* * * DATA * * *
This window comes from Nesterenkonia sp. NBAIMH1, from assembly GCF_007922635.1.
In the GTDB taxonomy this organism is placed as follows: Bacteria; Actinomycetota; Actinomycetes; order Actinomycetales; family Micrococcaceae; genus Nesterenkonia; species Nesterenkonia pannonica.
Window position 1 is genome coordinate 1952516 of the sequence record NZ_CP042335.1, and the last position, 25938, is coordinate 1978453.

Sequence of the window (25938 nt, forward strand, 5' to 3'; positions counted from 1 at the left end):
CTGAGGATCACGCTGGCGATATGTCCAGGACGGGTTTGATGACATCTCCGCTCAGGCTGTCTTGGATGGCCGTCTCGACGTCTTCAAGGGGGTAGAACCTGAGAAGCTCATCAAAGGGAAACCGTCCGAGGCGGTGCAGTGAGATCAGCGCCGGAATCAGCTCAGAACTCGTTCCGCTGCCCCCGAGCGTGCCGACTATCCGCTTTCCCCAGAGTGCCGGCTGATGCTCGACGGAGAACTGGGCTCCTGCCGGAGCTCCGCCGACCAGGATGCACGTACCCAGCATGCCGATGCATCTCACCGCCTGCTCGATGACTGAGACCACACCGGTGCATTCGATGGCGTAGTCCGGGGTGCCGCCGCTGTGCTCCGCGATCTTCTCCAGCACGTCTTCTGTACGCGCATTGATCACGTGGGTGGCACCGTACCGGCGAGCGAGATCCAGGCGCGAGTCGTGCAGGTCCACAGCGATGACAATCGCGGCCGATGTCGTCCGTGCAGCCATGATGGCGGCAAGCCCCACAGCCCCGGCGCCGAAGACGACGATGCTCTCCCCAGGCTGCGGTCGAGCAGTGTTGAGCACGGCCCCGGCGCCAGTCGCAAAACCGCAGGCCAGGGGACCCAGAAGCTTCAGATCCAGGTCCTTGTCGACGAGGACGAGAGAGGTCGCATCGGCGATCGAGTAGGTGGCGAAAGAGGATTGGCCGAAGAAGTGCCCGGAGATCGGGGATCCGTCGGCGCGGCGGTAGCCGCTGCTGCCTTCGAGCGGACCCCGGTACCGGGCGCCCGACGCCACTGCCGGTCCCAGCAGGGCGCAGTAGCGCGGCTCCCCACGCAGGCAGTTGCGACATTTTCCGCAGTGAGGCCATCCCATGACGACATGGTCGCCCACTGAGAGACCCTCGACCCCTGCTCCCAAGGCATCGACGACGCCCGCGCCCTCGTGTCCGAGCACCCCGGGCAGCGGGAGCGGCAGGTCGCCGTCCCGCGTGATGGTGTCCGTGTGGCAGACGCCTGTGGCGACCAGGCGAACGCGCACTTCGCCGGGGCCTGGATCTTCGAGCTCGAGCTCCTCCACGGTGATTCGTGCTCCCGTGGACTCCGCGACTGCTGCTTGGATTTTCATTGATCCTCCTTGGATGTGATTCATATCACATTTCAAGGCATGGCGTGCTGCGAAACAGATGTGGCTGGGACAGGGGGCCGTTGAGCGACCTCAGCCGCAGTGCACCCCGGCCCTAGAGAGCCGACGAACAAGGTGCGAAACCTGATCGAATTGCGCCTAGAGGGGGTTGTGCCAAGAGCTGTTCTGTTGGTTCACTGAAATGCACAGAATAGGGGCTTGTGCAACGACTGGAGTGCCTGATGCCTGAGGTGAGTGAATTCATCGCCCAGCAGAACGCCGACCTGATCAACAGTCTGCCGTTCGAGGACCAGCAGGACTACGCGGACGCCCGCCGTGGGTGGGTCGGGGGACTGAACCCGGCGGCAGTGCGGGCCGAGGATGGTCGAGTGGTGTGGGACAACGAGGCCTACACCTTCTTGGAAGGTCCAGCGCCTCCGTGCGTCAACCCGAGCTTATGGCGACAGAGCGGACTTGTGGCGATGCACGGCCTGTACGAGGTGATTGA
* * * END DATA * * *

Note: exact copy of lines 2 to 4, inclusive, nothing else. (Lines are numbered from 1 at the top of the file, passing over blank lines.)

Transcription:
In the GTDB taxonomy this organism is placed as follows: Bacteria; Actinomycetota; Actinomycetes; order Actinomycetales; family Micrococcaceae; genus Nesterenkonia; species Nesterenkonia pannonica.
Window position 1 is genome coordinate 1952516 of the sequence record NZ_CP042335.1, and the last position, 25938, is coordinate 1978453.

Sequence of the window (25938 nt, forward strand, 5' to 3'; positions counted from 1 at the left end):